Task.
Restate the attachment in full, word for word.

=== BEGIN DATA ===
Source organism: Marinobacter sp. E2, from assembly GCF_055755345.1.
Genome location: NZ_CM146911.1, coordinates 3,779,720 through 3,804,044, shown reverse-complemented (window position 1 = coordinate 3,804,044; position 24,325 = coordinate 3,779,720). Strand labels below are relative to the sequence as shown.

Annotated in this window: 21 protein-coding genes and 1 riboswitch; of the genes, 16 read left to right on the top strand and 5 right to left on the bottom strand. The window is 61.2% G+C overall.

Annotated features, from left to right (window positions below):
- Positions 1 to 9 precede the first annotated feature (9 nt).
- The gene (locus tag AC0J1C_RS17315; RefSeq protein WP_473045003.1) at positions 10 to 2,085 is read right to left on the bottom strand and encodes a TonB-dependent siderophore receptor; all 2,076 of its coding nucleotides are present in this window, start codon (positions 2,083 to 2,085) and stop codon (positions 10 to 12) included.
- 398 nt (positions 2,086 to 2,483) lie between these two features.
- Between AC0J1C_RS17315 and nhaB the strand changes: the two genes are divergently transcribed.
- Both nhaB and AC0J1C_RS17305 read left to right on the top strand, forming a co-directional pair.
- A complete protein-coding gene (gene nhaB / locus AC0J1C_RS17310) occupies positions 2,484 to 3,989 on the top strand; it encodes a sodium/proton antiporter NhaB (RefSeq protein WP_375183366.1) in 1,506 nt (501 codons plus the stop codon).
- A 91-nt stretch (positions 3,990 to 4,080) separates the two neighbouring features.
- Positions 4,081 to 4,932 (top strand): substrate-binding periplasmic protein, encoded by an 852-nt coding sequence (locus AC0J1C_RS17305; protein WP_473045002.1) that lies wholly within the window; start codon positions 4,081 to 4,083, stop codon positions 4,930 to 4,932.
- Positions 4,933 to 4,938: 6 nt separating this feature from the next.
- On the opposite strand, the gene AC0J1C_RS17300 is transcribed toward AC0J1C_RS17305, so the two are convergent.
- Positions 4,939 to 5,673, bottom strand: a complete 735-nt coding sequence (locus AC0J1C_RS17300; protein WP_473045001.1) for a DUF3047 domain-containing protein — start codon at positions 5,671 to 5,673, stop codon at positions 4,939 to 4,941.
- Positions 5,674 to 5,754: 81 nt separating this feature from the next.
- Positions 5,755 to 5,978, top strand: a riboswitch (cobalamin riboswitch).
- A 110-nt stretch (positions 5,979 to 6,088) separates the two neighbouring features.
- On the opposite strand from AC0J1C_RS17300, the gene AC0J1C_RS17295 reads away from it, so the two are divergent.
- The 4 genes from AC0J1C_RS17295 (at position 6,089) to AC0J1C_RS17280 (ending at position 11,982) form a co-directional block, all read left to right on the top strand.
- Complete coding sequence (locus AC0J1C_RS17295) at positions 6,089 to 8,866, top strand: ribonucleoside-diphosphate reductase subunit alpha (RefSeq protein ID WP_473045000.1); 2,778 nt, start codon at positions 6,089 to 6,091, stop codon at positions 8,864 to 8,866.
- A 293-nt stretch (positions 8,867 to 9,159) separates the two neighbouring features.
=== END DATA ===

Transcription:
Source organism: Marinobacter sp. E2, from assembly GCF_055755345.1.
Genome location: NZ_CM146911.1, coordinates 3,779,720 through 3,804,044, shown reverse-complemented (window position 1 = coordinate 3,804,044; position 24,325 = coordinate 3,779,720). Strand labels below are relative to the sequence as shown.

Annotated in this window: 21 protein-coding genes and 1 riboswitch; of the genes, 16 read left to right on the top strand and 5 right to left on the bottom strand. The window is 61.2% G+C overall.

Annotated features, from left to right (window positions below):
- Positions 1 to 9 precede the first annotated feature (9 nt).
- The gene (locus tag AC0J1C_RS17315; RefSeq protein WP_473045003.1) at positions 10 to 2,085 is read right to left on the bottom strand and encodes a TonB-dependent siderophore receptor; all 2,076 of its coding nucleotides are present in this window, start codon (positions 2,083 to 2,085) and stop codon (positions 10 to 12) included.
- 398 nt (positions 2,086 to 2,483) lie between these two features.
- Between AC0J1C_RS17315 and nhaB the strand changes: the two genes are divergently transcribed.
- Both nhaB and AC0J1C_RS17305 read left to right on the top strand, forming a co-directional pair.
- A complete protein-coding gene (gene nhaB / locus AC0J1C_RS17310) occupies positions 2,484 to 3,989 on the top strand; it encodes a sodium/proton antiporter NhaB (RefSeq protein WP_375183366.1) in 1,506 nt (501 codons plus the stop codon).
- A 91-nt stretch (positions 3,990 to 4,080) separates the two neighbouring features.
- Positions 4,081 to 4,932 (top strand): substrate-binding periplasmic protein, encoded by an 852-nt coding sequence (locus AC0J1C_RS17305; protein WP_473045002.1) that lies wholly within the window; start codon positions 4,081 to 4,083, stop codon positions 4,930 to 4,932.
- Positions 4,933 to 4,938: 6 nt separating this feature from the next.
- On the opposite strand, the gene AC0J1C_RS17300 is transcribed toward AC0J1C_RS17305, so the two are convergent.
- Positions 4,939 to 5,673, bottom strand: a complete 735-nt coding sequence (locus AC0J1C_RS17300; protein WP_473045001.1) for a DUF3047 domain-containing protein — start codon at positions 5,671 to 5,673, stop codon at positions 4,939 to 4,941.
- Positions 5,674 to 5,754: 81 nt separating this feature from the next.
- Positions 5,755 to 5,978, top strand: a riboswitch (cobalamin riboswitch).
- A 110-nt stretch (positions 5,979 to 6,088) separates the two neighbouring features.
- On the opposite strand from AC0J1C_RS17300, the gene AC0J1C_RS17295 reads away from it, so the two are divergent.
- The 4 genes from AC0J1C_RS17295 (at position 6,089) to AC0J1C_RS17280 (ending at position 11,982) form a co-directional block, all read left to right on the top strand.
- Complete coding sequence (locus AC0J1C_RS17295) at positions 6,089 to 8,866, top strand: ribonucleoside-diphosphate reductase subunit alpha (RefSeq protein ID WP_473045000.1); 2,778 nt, start codon at positions 6,089 to 6,091, stop codon at positions 8,864 to 8,866.
- A 293-nt stretch (positions 8,867 to 9,159) separates the two neighbouring features.